Each week our staff of film and TV experts surveys the entertainment landscape to select the ten best new/newish shows available for you to stream at home. We put a lot of thought into our selections, and our debates on what to include and what not to include can sometimes get a little heated and feelings may get hurt, but so be it, this is an important service for you, our readers. With that said, here are our selections for this week.
1. Sweet Tooth (Netflix)
This one will charm you and make you feel an unfamiliar sensation — hope? — despite dark and mature themes. Team Downey brings us this awe-inspiring story based upon a D.C. comic-book by creator Jeff Lemire, who whipped up a post-apocalyptic fairytale about a great sickness that ends with a miracle. That would be the appearance of “hybrids,” babies who are born half-human and half-animal. The comic has been described as “Mad Max Meets Bambi,” and Will Forte gets into serious mode, which is worth the price of admission all by itself. Watch it on Netflix starting June 4.
2. Hacks (HBO Max)
The concept is easily understood and well worn: a fading icon enlists the help of a jaded up and comer to pump life into their career. But the divine is in the details and in the way both Jean Smart and Hannah Einbinder play off each other, trading barbs and working through the vast ocean of each other’s neurosis to, perhaps, broaden their individual perspectives. Set against the backdrop of Las Vegas with commentary on the old school vs. new school comedy holy war, Hacks packs a lot into a half-hour comedy with enough dramatic flourishes to make some noise. From Broad City alums Paul Downs, Lucia Aniello, and Jen Statsky, this one is worthy of your attention, appealing to fans of that show and sneakily great contemporaries like The Other Two. Watch it on HBO Max.
3. Mythic Quest (Apple TV )
Well, guess what: Mythic Quest is back. The Apple series from Always Sunny creator Rob Mcelhenney dropped a new special on April 16 (a bookend to its previous pandemic-themed masterpiece) and now it’s back for a full second season. Mythic Quest is so good. It’s warm and funny and mean and touching all at once, and so much more than it is if you think it is “a show about video games.” The cast is stacked and the inter-office intrigue only builds from the already excellent first season. Get in there. Do it. Watch it on Apple TV .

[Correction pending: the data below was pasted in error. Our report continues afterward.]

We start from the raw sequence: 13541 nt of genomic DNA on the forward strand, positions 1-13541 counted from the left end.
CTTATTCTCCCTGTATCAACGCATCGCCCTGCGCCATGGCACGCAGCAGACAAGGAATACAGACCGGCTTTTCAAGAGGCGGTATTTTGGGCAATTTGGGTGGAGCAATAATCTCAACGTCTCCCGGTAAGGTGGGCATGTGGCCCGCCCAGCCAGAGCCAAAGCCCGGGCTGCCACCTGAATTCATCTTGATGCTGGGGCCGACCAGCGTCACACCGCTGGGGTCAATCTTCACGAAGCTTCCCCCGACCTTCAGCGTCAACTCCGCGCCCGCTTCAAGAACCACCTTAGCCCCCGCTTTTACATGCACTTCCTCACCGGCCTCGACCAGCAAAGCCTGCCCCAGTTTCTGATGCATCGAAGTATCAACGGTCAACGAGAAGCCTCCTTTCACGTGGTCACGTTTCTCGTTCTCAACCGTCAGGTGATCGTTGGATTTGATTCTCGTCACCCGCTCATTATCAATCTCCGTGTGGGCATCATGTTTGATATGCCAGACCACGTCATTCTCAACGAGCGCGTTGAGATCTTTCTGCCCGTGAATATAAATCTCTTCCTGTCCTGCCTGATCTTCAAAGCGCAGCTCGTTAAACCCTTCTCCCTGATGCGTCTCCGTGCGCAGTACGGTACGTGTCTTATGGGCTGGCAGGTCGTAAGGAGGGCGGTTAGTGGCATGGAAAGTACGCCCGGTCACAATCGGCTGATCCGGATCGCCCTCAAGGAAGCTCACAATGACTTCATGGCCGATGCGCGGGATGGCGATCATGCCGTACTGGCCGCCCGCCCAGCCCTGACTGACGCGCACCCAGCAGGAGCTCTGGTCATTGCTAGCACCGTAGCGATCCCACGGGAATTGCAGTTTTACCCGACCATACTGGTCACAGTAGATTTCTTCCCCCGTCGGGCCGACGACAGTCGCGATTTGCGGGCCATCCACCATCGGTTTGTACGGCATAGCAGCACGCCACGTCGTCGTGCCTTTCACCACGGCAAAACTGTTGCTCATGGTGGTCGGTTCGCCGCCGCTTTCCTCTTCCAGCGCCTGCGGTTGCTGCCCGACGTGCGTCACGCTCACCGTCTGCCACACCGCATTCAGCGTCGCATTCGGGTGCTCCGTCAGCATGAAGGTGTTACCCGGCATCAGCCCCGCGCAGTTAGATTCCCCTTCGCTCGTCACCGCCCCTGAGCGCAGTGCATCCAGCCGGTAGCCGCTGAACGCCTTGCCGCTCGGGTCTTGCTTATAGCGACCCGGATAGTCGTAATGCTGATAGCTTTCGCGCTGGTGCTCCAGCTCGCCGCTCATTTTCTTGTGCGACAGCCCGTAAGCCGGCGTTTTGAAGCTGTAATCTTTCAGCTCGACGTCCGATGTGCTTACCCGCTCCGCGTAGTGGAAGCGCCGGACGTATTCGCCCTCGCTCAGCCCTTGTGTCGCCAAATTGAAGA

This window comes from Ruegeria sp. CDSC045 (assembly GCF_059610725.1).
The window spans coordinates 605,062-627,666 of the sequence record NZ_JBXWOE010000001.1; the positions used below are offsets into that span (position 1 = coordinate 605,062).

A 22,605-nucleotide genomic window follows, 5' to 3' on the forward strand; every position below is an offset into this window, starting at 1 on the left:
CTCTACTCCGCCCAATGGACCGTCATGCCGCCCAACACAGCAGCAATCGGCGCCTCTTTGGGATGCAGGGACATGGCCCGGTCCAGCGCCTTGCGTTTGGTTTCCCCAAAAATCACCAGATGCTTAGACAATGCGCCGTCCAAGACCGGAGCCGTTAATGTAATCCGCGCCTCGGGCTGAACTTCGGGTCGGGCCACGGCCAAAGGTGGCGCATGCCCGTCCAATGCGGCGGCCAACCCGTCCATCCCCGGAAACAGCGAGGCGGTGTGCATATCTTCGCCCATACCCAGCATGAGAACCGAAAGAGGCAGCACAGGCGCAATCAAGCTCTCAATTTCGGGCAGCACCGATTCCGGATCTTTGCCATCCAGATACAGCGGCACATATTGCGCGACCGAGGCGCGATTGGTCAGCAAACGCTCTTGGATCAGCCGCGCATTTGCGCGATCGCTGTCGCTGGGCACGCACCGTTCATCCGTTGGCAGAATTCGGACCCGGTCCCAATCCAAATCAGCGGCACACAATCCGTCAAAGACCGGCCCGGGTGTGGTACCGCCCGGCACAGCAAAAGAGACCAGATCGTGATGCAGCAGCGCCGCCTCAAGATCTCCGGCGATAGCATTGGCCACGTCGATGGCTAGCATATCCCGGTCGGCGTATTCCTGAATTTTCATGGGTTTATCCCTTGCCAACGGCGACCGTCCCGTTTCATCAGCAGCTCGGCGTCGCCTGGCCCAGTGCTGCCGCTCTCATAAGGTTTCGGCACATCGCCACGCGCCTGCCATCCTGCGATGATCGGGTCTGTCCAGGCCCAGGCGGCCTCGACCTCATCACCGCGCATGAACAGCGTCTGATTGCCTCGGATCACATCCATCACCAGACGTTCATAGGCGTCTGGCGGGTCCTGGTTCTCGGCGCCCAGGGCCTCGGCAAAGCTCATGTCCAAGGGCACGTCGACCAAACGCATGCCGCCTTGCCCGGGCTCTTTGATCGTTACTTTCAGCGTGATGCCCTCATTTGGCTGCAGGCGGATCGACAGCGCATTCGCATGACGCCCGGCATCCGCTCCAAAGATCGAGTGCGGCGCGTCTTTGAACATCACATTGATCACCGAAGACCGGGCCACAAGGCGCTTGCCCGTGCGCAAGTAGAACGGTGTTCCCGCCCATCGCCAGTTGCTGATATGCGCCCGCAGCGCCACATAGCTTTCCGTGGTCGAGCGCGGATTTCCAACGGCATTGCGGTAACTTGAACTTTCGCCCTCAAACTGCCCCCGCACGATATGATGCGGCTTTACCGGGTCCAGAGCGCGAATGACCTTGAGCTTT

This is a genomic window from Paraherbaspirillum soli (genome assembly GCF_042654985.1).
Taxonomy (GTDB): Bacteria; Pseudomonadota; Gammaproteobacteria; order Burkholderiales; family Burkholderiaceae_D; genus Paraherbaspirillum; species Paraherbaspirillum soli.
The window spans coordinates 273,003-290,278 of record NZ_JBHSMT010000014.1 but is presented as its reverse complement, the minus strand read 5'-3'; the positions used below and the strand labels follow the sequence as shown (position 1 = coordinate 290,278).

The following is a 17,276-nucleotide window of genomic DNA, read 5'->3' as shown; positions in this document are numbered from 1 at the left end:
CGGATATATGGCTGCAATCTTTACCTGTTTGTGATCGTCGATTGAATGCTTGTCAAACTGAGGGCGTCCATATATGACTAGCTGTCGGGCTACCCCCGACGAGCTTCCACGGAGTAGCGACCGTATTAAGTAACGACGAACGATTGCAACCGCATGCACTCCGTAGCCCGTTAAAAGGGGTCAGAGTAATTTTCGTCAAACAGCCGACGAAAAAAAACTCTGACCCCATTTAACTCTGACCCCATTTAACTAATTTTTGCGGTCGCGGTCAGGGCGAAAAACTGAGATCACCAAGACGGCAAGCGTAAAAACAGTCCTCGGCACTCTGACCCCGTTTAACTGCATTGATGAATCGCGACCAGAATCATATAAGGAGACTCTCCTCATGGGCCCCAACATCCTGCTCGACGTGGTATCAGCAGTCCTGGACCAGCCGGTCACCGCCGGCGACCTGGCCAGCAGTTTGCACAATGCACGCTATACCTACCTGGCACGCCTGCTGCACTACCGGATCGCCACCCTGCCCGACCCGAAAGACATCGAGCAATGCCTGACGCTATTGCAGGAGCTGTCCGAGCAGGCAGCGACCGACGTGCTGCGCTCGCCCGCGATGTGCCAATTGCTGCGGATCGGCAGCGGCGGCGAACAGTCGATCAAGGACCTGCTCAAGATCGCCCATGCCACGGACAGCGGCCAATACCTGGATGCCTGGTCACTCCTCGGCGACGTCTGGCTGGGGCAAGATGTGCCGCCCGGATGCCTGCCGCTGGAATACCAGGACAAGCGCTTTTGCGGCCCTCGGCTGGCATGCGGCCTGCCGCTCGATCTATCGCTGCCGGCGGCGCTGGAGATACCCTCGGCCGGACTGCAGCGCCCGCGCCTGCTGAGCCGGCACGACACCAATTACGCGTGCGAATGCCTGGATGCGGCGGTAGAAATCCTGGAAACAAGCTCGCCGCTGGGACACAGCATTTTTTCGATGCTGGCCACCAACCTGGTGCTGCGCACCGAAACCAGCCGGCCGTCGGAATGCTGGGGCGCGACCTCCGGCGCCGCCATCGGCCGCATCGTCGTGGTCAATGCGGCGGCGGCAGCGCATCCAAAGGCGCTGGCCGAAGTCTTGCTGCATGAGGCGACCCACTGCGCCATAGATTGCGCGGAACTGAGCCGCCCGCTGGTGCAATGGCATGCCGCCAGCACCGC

4. Marvel’s M.O.D.O.K. (Hulu)
Patton Oswalt finally gives us the Marvel supervillain we needed: one who’s very good at killing and being evil but can’t get it together at home. Hey, it happens, even to the most evil among us, but this show’s genuinely funny and heartfelt and complex and filled with sharp writing, instead of simply using the “adult animated label” to plug in a bunch of gore and R-rated jokes. Don’t get us wrong, though: those jokes are present, but M.O.D.O.K.‘s got layers and doesn’t underestimate its audience. Respect the giant head.
Watch it on Hulu.
5. We Are Lady Parts (Peacock)
This is what we have here: A geeky biochemistry Ph.D. student becomes the lead guitarist of an all-girl Muslim punk band and learns a bunch of lessons about life and following your dreams through the various adventures and struggles the band encounters in trying to book a gig. If you like coming-of-age stories and fish-out-of-water stories and cool diverse twists on both of them, this could be a show worth checking out. Watch it on Peacock.
6. Tulsa: The Fire and the Forgotten (PBS)
HBO and Damon Lindelof’s Watchmen brought the Tulsa Race Massacre into mainstream consciousness, and PBS is here with the best documentary to mark the centennial. This Greenwood-district event — the total decimation of what Booker T. Washington dubbed as “Black Wall Street” and one of the most horrific instances of racially-motivated violence in U.S. history, killing up to 300 Black residents — was excised from the books. This documentary charts a search for mass graves and ongoing efforts for renewal, justice, and reparations. Watch it on PBS.
7. Friends: The Reunion (HBO Max)
The cast of Friends is back. Kind of. The long-teased and much-delayed reunion is here. It’s not exactly a big season-long binge or a new buzzy murder show but it sure might scratch your nostalgia itch if you feel one brewing this weekend. Watch it on HBO Max.
8. Master of None (Netflix)
Four years have passed since Aziz Ansari’s brainchild last did its thing, and that’s not even (officially, at least) due to the pandemic. Ansari retreated from the public eye following those allegations, and it’s clear that, as director, he’s taking his time to listen to his characters with Dev moving into the background. This season focuses on the marriage of Lena Waithe’s Denise, and it’s a slower moving story, but it’s worth savoring, and it’s not too sappy, even for a love story. Watch it on Netflix.
9. The Underground Railroad (Amazon Prime)
Awe-inspiring cinematography aside, one of the biggest attractions to this project is Oscar winner Barry Jenkins (If Beale Street Could Talk, Moonlight) in the director’s seat while adapting Colson Whitehead’s Pulitzer Prize-winning novel. The story chronicles a desperate bid for freedom by slave Cora Randall (newcomer Thuso Mbedu), and the ensemble cast includes William Jackson Harper, Joel Edgerton, Lily Rabe, and Damon “Dewey Crowe” Herriman. You can’t go wrong by investing your time here. Watch it on Amazon.
10. Girls5Eva (Peacock)
The thing about Girls5Eva is that there’s almost too must talent involved to ignore. The series, about a girl group from the 1990s that gets a second chance at stardom, is produced by Tina Fey and Robert Carlock. It stars Busy Philipps and Sara Bareilles and Renee Elise Goldsberry and Paula Pell. If these are names that mean something to you (and if you’ve been a fan of comedy over the last 10-15 years, they probably do), then you’re already in. Good. Sometimes things are that easy. Watch it on Peacock.